Home Featured The UK Property Market – What Goes Up Must… Stay Up

The UK Property Market – What Goes Up Must… Stay Up

by Keerat

By James Forrester, Managing Director – Barrows & Forrester & StripeHomes


Let’s go back. It’s April 2020 and property experts are almost universally aligned – house prices are going to crash due to the recently declared pandemic.

Prophecies of doom ranged from a drop of 5% by some to as much as 35% by others. The so-called experts that lined up to flog this particular whipping post of negativity ranged from the Bank of England to HSBC to Lloyds to Knight Frank, Reuters and the Royal Institution of Chartered Surveyors – these are big institutions of UK property.

The media thought that this all made sense in the face of a global catastrophe and so went to work doing what they do best and proceeded to pick out the worst bits of the worst press releases issued by these and other organisations and then sold lots of ads and papers by ‘explaining’ that each of us that owned a home was about to watch our property equity disintegrate faster than a politicians’ promise.



Try this helpful headline as an example of the furore peddled by national newspaper editors:

“Desperate Sellers Slash Prices In Battle To Sell Homes Before Coronavirus Sends Prices Plummeting By Up To 16%” – Daily Mail, 13 May 2020.

There’s some choice hyperbole in that sentence including the words ‘slash’, ‘battle’ and ‘plummeting’, all designed to convey maximum shock and, potentially, a hideous self-fulfilling prophecy.

Well, it turns out that newspaper editors and the experts at the esteemed institutions referenced above, are about as reliable and trustworthy as, well, estate agents. Oh the irony…

Roll forward two years and house prices have risen faster than at any time since 2007 and comparable to how they performed in the late 1980s. This, my friends, is the polar opposite of what was predicted.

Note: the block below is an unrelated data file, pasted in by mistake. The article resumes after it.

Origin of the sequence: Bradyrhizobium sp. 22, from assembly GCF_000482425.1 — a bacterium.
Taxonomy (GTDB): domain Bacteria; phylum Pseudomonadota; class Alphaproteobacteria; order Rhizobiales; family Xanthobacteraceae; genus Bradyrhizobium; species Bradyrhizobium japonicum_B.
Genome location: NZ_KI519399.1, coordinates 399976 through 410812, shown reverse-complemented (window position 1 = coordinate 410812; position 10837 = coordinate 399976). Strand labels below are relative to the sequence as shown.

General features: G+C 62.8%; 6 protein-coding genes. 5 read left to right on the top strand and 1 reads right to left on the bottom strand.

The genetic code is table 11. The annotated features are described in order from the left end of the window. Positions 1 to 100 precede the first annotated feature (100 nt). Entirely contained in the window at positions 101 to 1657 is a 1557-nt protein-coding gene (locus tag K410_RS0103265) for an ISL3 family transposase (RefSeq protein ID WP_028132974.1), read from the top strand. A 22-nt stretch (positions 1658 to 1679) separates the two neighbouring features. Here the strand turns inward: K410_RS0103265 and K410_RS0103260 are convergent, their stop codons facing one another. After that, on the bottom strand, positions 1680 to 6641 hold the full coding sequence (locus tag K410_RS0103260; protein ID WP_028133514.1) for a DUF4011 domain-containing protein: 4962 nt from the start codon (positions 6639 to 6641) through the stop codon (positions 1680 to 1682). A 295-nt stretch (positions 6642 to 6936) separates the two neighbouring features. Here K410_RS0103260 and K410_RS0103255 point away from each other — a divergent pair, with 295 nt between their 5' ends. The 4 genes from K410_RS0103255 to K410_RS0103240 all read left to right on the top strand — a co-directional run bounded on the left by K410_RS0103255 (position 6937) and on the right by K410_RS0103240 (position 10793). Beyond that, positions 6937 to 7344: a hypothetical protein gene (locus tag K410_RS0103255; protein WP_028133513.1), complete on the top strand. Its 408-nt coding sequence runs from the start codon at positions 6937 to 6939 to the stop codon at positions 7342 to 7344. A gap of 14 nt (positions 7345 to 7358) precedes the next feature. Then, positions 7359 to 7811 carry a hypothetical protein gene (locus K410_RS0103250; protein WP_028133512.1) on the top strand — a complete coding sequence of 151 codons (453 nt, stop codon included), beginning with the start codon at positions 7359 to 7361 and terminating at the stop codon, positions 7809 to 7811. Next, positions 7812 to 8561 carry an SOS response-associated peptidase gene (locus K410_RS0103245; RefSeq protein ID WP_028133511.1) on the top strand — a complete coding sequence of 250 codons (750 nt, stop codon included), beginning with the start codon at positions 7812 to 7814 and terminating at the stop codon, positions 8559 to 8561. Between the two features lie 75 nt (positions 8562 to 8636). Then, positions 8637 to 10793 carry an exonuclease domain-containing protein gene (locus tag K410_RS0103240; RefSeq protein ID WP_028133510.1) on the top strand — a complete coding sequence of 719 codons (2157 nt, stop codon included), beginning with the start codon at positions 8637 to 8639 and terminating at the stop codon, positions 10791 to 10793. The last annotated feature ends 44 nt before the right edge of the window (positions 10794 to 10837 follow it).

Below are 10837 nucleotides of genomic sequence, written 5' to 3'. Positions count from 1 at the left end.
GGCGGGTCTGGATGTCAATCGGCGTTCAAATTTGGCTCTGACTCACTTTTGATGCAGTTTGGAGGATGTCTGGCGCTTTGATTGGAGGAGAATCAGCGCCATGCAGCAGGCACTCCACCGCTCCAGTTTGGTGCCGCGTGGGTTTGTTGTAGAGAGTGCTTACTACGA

In fact, house prices are approximately 19% higher now than in March 2020 when Covid first hit. To put that into perspective, at the average house price back then of £231,000 (Source: ONS) the typical home has earned £43,800 since, yet the intelligentsia that scrambled to have their authority on property economics published far and wide, said that the average three-bed would shed as much as £80,800.


Much of this fizz has emanated from stimulus that government introduced to subsidise the housing market and this, it has to be said, was always going to be the case. Rishi Sunak, our benevolent Chancellor (for now at least), took a property market that had been closed during much of March, April and May 2020 and lit a fire under it in June with the announcement of a temporary relinquishing of stamp duty on the first £500,000 on all home purchases.

When I say all, I mean that this applied not just to first time buyers, for instance, but to everyone – second steppers and even buy-to-let investors albeit that the top-up surcharge that his predecessor had hoisted upon the latter, stood. All the same, investors and also those buying houses with million-pound price tags stood to save up to £15,000 in tax.

A mad scramble ensued until the cessation of this ‘gift period’ in June 2021 resulted in property transactions hitting a record 1.5 million sales last year – up by around 50% on normal levels. Prices rose too in 2021 by about 11%.



Now, here’s the thing. Even I as the biggest optimist within my industry thought that June 2021 would see a slowdown in price growth – not a drop in prices but a flatter growth curve. But it seems that even I am wrong on occasion and what we’ve seen since Q3 of last year into Q1 this year is a sustained and relentless appreciation of values.

In fact rather than an easing of buoyancy, the very latest numbers from Rightmove, the leading UK property portal, released in late February, show monthly increases in asking prices of 2.3% across the UK. If annualised, that’s a hike of 27.6%, some eight months after Rishi put his fiscal toys away.

And at a regional level you’ll find asking prices – the price set by sellers and not necessarily accepted as a ‘sold’ price by buyers – tops out at +7.5% in Scotland, +6.2% in the Yorkshire region and in my own areas of the North East and West Midlands – +2.6% and +2.1% respectively.

These are monthly increases – not annual. Again, I stress, the Rightmove Index is an analysis of speculative asking prices and shows rather a lot of continued optimism amongst home sellers and the estate agents that are advising them.

At this rate I have to conclude that what goes up (and has done) will stay up. House prices seem to be indefatigable, indestructible even, drizzled in Teflon sauce with a side order of Kevlar.

Will you bet on house prices this year doing anything other than rising? My prediction is we’ll see UK values increase by between 5% and 7%, pushed along by a London market that will re-ignite now that overseas buyers are back on planes and able to enter the country and the market unhindered.

I’ll stump up £250 to a charity of my choice if I’m wrong.


James Forrester is Managing Director of Barrows & Forrester Estate Agents and of StripeHomes, a North East & Midlands housebuilder.

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